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Chronicle Herald union offers major concessions to save newsroom staff

Concerns about paper's future remain, union says

by Robert Devet

The mood was grim earlier this month when newsroom reporters and their supporters briefly gathered outside the Herald building on Dutch Village Road to protest an announced layoff of newsroom staff. Photo Robert Devet
The mood was grim earlier this month when newsroom reporters and their supporters briefly gathered outside the Herald building on Dutch Village Road to protest an announced layoff of newsroom staff. Photo Robert Devet

(K'JIPUKTUK), HALIFAX - 13 unionized Chronicle Herald staff will soon walk away from the Herald newsroom with either early retirement or buy-out packages. Two unionized newsroom workers will be laid off.

That is, if the membership accepts a series of concessions negotiated between union representatives and management of the Halifax Herald Ltd. A vote is scheduled for this Saturday.

In late October, management issued layoff notices to 20 unionized newsroom staff.

Yesterday Mark Lever, president and CEO of the Herald, told Rick Howe of News 95.7 that all affected staff are leaving on a voluntary basis.

Ingrid Bulmer, president of the Halifax Typographical Union, takes strong issue with that statement.

“The people who are leaving felt that they had no choice. They felt that they would be saving (other people's) jobs by taking the early retirements,” Bulmer tells the Halifax Media Co-op. “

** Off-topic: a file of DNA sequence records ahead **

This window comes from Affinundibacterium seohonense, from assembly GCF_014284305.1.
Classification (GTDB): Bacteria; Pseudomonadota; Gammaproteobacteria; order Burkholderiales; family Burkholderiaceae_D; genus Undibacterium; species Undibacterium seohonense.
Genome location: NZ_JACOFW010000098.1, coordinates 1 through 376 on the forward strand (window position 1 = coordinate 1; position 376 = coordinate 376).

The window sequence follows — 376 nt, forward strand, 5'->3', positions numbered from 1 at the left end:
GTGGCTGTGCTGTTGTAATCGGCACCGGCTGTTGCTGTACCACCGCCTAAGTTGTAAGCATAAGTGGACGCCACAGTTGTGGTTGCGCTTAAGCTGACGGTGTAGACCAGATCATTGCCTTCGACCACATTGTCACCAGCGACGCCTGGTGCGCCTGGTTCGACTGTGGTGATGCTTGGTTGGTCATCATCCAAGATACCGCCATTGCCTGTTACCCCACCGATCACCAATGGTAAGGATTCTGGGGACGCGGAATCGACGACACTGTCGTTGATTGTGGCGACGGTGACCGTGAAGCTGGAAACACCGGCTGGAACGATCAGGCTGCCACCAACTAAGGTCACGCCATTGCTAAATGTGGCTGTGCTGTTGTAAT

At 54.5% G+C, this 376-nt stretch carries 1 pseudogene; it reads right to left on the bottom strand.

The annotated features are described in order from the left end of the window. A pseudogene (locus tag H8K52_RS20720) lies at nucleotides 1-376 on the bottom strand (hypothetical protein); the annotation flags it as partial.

The two people who are being targeted for layoff may be reconciled to the idea, but again, they would still be here if it hadn't been for the company's intention to shrink the newsroom, Bulmer argues.

Bulmer adds that Lever's announcement was premature, because the agreement has not yet been ratified.

The union membership will vote on a proposal that includes concessions on mileage rates, pension contributions and a wage freeze, says Bulmer. She doesn't want to speculate on the outcome of the vote.

“It is a really hard place to be in at this time,” Bulmer says. “It is not about saving jobs anymore, we're trying to save journalism. Management is picking off newsroom staff, and we do not see the necessary investments.”

Many award-winning reporters and photographers are among the staff leaving.

Bulmer is pleased with the support that the union received from Herald readers during the negotiations, much of it on-line. She wants supporters to continue to tell management that the newsroom staff reductions are unacceptable.

And she is worried that the company may be considering outsourcing some of its technical processes, maybe as early as next year.

 

The Halifax Typographical Union asks that Herald's readers continue to pass on their concerns to its management team: Sarah Dennis, publisher: sdennis@herald.ca, Mark Lever, president and CEO: mlever@herald.ca, and Ian Thompson, associate publisher: ithompson@herald.ca

 

Follow Robert Devet on Twitter @DevetRobert

 

 


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